Jeffrey Cummins, 17 of Lowell is an accomplished athlete in wrestling and football, as well as an honor student. He has been wrestling competitively since he was in eighth grade. While playing organized sports, he has suffered a fractured hip, torn ligaments and a torn cornea, but when he was injured in a wrestling match several weeks ago, he had no idea how his injury would affect him or his ability to play sports.
During a wrestling match, Jeffrey suffered a concussion, but at the time no one really knew it. His coaches thought he had a severe nose bleed which is pretty common in wrestling. When the bleeding wouldn't stop, his parents sought medical care.
When trauma or injury to the head or spine temporarily interferes with the way the brain works, there is the possibility of a concussion that needs immediate attention and diagnosis. Seeking medical care as soon as possible following the injury is important to make a full recovery and decrease the chance of developing long-term side effects.
Due to Jeffrey's type of injury, before he could return to playing the sports he loved, he needed to take an ImPACT test, which helps evaluate the severity of a concussion. Jeffrey's test results were worse than his baseline exam and his athletic trainer would not release him to return to playing sports. The athletic trainer referred him to the Concussion Clinic at Community Hospital in Munster for a full evaluation and treatment plan.
The Concussion Clinic at Community Hospital in Munster has a medical team of experts experienced in evaluating and treating concussions and provides individualized treatment options to help patients resume their normal activities. Besides treating concussions, the clinic also educates people on the importance of seeking medical care for head injuries that may not seem too severe.
"Concussions are a large issue in the sports arena," says Mohammad S. Shukairy, M.D., neurosurgeon at the Concussion Clinic. "Even if the concussion is fairly mild, without proper medical treatment, the symptoms and effects can become a serious lingering issue," he says.
When Jeffrey and his mom, Melissa Cummins, arrived at the Concussion Clinic at Community Hospital, they first saw John Doherty, athletic trainer and physical therapist specially trained in concussion care. "As soon as I saw Jeffrey I knew he was still affected by his concussion. He had a glazed look across his face," says John Doherty. "The results of his ImPACT test and physical evaluation confirmed what I saw."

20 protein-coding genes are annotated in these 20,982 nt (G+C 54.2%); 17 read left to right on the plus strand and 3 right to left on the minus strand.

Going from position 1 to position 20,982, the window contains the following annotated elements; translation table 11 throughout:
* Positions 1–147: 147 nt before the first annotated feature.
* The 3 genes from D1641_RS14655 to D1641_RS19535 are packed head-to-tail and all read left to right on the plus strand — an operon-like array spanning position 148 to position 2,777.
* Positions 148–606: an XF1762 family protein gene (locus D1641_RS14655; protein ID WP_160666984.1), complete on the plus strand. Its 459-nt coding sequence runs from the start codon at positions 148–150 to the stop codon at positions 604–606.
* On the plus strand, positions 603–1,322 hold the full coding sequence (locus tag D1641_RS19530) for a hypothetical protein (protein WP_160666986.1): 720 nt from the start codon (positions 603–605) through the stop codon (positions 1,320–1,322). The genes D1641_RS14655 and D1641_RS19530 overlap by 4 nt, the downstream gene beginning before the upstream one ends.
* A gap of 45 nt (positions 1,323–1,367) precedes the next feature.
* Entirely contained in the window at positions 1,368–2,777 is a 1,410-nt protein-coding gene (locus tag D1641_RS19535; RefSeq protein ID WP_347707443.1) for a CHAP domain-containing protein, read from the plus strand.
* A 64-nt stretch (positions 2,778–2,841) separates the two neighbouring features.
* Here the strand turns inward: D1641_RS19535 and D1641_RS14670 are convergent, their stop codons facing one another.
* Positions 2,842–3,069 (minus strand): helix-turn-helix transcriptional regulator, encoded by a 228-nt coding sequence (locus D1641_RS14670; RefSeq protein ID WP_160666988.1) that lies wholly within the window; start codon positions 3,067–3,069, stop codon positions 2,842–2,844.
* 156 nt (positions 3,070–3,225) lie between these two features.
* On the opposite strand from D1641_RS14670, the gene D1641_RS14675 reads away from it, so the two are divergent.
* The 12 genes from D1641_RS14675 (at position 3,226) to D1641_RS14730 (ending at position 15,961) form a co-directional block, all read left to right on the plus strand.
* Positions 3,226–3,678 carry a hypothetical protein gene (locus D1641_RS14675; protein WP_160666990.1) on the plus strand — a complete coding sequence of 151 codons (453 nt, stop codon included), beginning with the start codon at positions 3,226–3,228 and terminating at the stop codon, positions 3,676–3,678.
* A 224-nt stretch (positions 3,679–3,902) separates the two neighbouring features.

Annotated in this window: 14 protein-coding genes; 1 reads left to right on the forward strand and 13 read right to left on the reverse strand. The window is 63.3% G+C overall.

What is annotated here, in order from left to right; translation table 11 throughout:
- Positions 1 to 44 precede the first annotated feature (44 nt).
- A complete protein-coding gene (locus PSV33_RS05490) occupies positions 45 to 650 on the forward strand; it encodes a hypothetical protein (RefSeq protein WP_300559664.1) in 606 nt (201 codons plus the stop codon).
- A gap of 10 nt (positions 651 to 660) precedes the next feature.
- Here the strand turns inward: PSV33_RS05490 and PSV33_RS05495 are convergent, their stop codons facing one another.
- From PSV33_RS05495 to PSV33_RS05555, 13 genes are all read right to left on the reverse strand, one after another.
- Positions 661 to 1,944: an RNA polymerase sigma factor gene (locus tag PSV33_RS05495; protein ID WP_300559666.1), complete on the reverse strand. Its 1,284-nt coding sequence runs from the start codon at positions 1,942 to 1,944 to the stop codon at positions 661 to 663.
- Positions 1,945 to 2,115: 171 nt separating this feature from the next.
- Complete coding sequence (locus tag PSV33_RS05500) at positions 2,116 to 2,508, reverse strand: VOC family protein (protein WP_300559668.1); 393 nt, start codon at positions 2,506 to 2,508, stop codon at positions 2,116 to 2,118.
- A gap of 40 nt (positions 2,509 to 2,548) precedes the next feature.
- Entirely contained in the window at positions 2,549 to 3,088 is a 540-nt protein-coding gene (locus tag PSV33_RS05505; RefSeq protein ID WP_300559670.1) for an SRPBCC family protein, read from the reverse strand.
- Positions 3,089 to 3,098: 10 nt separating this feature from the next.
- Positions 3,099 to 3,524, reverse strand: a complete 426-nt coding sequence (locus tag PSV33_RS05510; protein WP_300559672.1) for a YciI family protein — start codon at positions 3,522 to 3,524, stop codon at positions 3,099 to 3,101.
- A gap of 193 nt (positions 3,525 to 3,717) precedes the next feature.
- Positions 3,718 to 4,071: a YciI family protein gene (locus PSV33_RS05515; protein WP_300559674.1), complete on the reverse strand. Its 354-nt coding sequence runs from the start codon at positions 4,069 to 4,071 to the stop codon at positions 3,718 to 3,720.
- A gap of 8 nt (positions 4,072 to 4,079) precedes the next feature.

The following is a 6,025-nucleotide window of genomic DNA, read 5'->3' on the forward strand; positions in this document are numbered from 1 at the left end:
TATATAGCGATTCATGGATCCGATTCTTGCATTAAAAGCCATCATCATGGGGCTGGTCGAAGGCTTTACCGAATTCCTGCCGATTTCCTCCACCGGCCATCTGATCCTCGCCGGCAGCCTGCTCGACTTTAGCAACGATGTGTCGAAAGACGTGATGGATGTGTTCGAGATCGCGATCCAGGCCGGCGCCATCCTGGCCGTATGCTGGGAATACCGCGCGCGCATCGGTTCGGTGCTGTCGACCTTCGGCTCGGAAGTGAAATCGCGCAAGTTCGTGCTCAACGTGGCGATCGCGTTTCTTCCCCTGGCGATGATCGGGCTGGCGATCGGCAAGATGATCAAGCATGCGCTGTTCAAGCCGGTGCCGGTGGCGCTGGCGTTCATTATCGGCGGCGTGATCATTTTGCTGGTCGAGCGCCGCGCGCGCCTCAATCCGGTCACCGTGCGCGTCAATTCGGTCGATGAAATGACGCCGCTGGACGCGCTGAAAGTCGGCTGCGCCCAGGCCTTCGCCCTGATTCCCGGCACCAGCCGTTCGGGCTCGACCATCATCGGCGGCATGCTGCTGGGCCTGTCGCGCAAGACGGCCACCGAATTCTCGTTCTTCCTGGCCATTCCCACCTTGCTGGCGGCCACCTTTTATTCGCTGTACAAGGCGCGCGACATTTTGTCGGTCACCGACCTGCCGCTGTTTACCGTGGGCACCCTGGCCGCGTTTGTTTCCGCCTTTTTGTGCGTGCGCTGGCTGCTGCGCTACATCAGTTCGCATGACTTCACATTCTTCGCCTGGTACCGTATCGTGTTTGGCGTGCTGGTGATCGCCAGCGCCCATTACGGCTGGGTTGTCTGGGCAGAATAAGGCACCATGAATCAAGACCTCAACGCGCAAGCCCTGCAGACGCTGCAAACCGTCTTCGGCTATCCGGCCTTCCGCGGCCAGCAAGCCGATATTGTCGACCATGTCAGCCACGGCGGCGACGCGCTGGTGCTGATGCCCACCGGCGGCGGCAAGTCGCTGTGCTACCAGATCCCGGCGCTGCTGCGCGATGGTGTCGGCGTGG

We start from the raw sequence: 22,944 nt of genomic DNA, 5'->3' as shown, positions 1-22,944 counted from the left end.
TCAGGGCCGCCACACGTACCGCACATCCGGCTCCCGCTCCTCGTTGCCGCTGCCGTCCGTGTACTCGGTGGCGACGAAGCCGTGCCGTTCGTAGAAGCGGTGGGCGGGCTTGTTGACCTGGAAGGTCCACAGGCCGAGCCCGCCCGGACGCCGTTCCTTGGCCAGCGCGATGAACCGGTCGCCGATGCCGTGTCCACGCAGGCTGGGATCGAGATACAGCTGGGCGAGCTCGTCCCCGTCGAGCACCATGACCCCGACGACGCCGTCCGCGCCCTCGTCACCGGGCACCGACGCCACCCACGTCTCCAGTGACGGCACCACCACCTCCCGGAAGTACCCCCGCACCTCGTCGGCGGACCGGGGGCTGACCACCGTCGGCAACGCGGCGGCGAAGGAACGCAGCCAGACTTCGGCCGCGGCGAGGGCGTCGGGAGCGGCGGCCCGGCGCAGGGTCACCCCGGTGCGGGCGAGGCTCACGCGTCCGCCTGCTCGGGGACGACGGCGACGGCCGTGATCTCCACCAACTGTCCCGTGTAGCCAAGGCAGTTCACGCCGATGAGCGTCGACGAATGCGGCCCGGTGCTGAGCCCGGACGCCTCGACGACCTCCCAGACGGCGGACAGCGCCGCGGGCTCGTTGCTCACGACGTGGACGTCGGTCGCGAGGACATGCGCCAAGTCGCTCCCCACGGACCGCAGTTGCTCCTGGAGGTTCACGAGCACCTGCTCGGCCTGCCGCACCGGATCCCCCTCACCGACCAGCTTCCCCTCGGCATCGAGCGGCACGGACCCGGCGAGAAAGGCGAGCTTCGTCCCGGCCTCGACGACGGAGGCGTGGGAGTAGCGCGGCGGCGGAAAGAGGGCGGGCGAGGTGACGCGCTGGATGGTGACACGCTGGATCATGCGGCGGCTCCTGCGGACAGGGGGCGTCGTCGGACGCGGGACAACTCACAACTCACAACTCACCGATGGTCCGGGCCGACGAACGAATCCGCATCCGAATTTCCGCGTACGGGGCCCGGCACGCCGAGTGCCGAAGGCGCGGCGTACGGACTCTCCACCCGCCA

"At the Concussion Clinic Jeffrey also was examined by Mohammad S. Shukairy, M.D.," says Melissa Cummins. "I appreciated his honesty about the severity of the concussion, treatment options and how this will impact Jeffrey's sports career."
Quickly recognizing and responding appropriately to a concussion is important to effectively treat the condition. When the injury is recognized and treated properly, most people fully recover from a single concussion. However, it is imperative to completely recover from a first concussion prior to risking a second concussion. Individuals who sustain multiple concussions, particularly children playing sports, may take longer to recover each time and may very well experience extended post concussion symptoms or disability.
"The key to concussion care is proper diagnosis and treatment at the point of injury whether in a sporting event or accident," says Shukairy. "Oftentimes, people wait to seek medical care thinking their headache or other symptoms will go away after they rest."
As it turns out, concussions are quite common in wrestling due to the nature of the sport. Many times people who suffer a head injury may continue to play sports or resume their normal activities without seeking medical care because they do not think their injury warrants treatment.
Cummins suffers short term memory loss and is very sensitive to lights and sounds. He has always been very active, but since the concussion he finds himself tired and needing to rest.
"Each day I am feeling better," says Cummins. "I still have a slight headache, but not as bad as before. I am so happy that I went to the Concussion Clinic because the doctors and therapists are really helping me recover," he says.
Mom Melissa Cummins says, "Parents need to be advocates for their children. There are resources available such as the Concussion Clinic to help recover from head injuries. I am so glad we were referred to Community Hospital's Concussion Clinic."
Common symptoms of a concussion may include physical, cognitive or emotional symptoms. Physical symptoms may include headache, dizziness, balance problems, nausea, vomiting, sensitivity to light and numbness or tingling in the face or extremities. People who experience cognitive symptoms may feel confused - have trouble concentrating or remembering events before or after the injury. Emotional symptoms such as irritability, sadness, and anxiety may also be present. Still other people may experience drowsiness or disruptions in sleep patterns.
The Concussion Clinic at Community Hospital provides a variety of services for concussion care, including:
• Diagnosis of concussion
• Physical exam
• Referral, when indicated, for medical imaging such as x-ray, CT scan, or MRI
• ImPACT (Immediate Post-Concussion Assessment and Cognitive Testing) is the first, most-widely used, and most scientifically validated computerized concussion evaluation system. ImPACT is a 20-minute test that has become a standard tool used in comprehensive clinical management of concussions for athletes of all ages
• Plan of care for recovery and rehabilitation
• Neuropsychological consult when indicated
• Physical Therapy
• Returning to daily activities, including sports, school and work
• Working collaboratively with your primary care physician
If you have a head or neck injury, don't wait - head to the experts. Call Community Hospital's Concussion Clinic at 219-836-4461.